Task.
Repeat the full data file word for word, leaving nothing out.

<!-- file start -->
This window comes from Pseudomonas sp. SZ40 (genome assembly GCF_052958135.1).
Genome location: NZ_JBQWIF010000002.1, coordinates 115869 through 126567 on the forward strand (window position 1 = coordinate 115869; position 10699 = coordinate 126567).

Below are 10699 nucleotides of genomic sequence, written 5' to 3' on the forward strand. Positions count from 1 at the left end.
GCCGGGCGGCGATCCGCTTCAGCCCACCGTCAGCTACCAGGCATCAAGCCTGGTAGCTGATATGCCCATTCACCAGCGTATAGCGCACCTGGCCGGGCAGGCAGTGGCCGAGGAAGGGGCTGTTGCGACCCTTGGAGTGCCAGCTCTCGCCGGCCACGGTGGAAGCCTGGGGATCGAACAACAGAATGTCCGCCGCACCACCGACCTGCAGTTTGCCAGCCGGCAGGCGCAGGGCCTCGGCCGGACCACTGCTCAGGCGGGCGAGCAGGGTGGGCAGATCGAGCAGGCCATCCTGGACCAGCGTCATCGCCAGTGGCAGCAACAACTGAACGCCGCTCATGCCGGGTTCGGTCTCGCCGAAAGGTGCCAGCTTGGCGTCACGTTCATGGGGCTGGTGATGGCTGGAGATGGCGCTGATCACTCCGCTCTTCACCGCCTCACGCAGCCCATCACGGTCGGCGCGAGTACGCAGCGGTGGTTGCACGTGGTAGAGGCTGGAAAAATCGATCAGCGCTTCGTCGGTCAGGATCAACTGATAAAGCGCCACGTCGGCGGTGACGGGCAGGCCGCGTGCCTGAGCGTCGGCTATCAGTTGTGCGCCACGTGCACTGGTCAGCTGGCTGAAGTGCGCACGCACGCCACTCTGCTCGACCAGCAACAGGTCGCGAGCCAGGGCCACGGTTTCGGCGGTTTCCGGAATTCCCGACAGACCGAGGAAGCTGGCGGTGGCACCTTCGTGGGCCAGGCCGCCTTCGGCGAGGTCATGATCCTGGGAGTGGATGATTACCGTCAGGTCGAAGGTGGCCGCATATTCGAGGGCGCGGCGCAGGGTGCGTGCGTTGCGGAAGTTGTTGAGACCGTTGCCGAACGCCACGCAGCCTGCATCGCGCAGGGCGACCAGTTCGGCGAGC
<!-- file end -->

This window comes from Pseudomonas sp. SZ40 (genome assembly GCF_052958135.1).
Genome location: NZ_JBQWIF010000002.1, coordinates 115869 through 126567 on the forward strand (window position 1 = coordinate 115869; position 10699 = coordinate 126567).

Below are 10699 nucleotides of genomic sequence, written 5' to 3' on the forward strand. Positions count from 1 at the left end.
GCCGGGCGGCGATCCGCTTCAGCCCACCGTCAGCTACCAGGCATCAAGCCTGGTAGCTGATATGCCCATTCACCAGCGTATAGCGCACCTGGCCGGGCAGGCAGTGGCCGAGGAAGGGGCTGTTGCGACCCTTGGAGTGCCAGCTCTCGCCGGCCACGGTGGAAGCCTGGGGATCGAACAACAGAATGTCCGCCGCACCACCGACCTGCAGTTTGCCAGCCGGCAGGCGCAGGGCCTCGGCCGGACCACTGCTCAGGCGGGCGAGCAGGGTGGGCAGATCGAGCAGGCCATCCTGGACCAGCGTCATCGCCAGTGGCAGCAACAACTGAACGCCGCTCATGCCGGGTTCGGTCTCGCCGAAAGGTGCCAGCTTGGCGTCACGTTCATGGGGCTGGTGATGGCTGGAGATGGCGCTGATCACTCCGCTCTTCACCGCCTCACGCAGCCCATCACGGTCGGCGCGAGTACGCAGCGGTGGTTGCACGTGGTAGAGGCTGGAAAAATCGATCAGCGCTTCGTCGGTCAGGATCAACTGATAAAGCGCCACGTCGGCGGTGACGGGCAGGCCGCGTGCCTGAGCGTCGGCTATCAGTTGTGCGCCACGTGCACTGGTCAGCTGGCTGAAGTGCGCACGCACGCCACTCTGCTCGACCAGCAACAGGTCGCGAGCCAGGGCCACGGTTTCGGCGGTTTCCGGAATTCCCGACAGACCGAGGAAGCTGGCGGTGGCACCTTCGTGGGCCAGGCCGCCTTCGGCGAGGTCATGATCCTGGGAGTGGATGATTACCGTCAGGTCGAAGGTGGCCGCATATTCGAGGGCGCGGCGCAGGGTGCGTGCGTTGCGGAAGTTGTTGAGACCGTTGCCGAACGCCACGCAGCCTGCATCGCGCAGGGCGACCAGTTCGGCGAGC